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SALT LAKE CITY (AP) -- Criticized for signing a bill that bans local governments from favoring contractors that pay "livable" wages, Gov. Jon Huntsman has established a task force to study raising the minimum wage.
"Even though I'm a good Republican, I'm a little bit concerned that during the course of (seven) years, we've seen no adjustment in the minimum wage," Huntsman said. "I'm open to some recommendations."
The governor's task force, which will include representatives of the business community and lawmakers, as well as the advocate organizations, is expected to begin meeting by the end of June, task force chairwoman Pamela Atkinson said.
The information now being collected for the task force, she said, includes "the problems being caused by people being on the minimum wage, the number of people who have to work two or three jobs and the cost to taxpayers" for Medicaid and other benefits.
Like many states, Utah has set its minimum wage at the federal rate of $5.15 an hour, and it will be up to lawmakers to decide whether that should go up. Last session, they voted to eliminate a loophole used by Salt Lake City to give preference to companies that pay a living wage of as much as $10.56 an hour when awarding city contracts.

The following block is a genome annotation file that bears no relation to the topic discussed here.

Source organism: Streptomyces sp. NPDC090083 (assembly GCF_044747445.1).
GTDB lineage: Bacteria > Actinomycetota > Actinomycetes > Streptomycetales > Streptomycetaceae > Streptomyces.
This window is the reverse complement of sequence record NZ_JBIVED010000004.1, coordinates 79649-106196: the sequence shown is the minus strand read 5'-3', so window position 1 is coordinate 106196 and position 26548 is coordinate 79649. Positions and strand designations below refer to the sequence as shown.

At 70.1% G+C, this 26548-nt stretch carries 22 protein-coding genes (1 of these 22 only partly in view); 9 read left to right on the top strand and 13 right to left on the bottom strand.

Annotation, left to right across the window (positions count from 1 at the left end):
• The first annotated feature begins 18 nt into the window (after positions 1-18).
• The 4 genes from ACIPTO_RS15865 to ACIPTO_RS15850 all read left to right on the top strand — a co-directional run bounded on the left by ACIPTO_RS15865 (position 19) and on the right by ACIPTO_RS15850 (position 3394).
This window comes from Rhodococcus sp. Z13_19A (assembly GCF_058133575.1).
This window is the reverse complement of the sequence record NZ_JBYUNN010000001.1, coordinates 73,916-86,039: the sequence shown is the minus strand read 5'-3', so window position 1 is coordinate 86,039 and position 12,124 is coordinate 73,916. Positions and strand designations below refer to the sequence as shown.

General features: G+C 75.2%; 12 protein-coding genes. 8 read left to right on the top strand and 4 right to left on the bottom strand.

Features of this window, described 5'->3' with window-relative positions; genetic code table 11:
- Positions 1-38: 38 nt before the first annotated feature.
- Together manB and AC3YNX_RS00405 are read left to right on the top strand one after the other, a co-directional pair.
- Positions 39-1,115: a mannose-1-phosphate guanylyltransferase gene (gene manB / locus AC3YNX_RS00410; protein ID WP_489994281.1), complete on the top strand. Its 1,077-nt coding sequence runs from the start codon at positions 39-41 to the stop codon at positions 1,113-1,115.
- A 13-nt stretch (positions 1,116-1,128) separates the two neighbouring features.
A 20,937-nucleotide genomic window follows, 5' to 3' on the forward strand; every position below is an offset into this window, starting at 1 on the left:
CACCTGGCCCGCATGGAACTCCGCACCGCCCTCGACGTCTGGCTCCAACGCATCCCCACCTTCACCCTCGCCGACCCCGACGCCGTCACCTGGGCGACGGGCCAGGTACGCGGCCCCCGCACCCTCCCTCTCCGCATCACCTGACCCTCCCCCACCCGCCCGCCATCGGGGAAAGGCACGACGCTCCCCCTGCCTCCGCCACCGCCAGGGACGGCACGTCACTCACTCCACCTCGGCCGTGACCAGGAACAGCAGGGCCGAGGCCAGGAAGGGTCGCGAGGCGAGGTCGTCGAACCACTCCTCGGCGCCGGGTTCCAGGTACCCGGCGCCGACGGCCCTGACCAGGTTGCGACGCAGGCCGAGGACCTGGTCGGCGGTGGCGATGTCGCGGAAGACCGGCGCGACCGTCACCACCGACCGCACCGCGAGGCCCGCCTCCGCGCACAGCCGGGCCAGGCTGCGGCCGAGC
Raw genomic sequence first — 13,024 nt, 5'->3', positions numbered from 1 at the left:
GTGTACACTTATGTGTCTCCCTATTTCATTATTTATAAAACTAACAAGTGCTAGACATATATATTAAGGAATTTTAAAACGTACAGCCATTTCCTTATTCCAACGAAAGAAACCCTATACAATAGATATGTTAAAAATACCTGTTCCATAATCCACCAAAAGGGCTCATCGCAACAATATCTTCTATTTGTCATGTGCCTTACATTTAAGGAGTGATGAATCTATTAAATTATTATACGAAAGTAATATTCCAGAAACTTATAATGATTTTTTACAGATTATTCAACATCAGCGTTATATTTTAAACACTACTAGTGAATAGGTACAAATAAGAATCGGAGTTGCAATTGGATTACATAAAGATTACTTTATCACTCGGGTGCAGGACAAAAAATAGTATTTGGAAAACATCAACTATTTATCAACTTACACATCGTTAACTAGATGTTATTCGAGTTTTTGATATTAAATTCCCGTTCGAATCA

The sponsor of that bill, Sen. Howard Stephenson, R-Draper, said mandating a higher minimum wage "is a two-edged sword" that is likely to hurt those Utahns whom it is intended to help.
"It often will put some people who are standing on the lowest rungs of the American Dream out of work," he said, including teenagers and other newcomers to the job market who may see their positions eliminated or sent elsewhere.
"I want everybody to have the opportunity to work. These kinds of laws put people out of work, particularly those who have the least amount to offer," said Stephenson, the head of the pro-business Utah Taxpayers Association.
Advocates for the state's disadvantaged residents don't expect to see a "living wage" -- enough money to meet the basic needs of a worker and his or her dependents -- in Utah anytime soon. But they say increasing the minimum wage would be a good start to making life better for the working poor.
"We recognize there's probably not the political will to implement a living wage in the state of Utah at this time," Pam Silberman, welfare and work supports policy analyst for Utah Issues, said. "Raising the minimum wage would certainly impact the working poor."
Silberman estimated some 35,000 Utah workers earn the minimum wage. She said the minimum wage would need to go to $7 an hour to give workers the same buying power as the 1968 rate of $1.60 an hour had. That means even a $1.85 hike in the minimum wage would only be keeping pace with inflation.
"The purchasing power of the federal minimum wage has slipped since 1968," she said.
(Copyright 2005 by The Associated Press. All Rights Reserved.)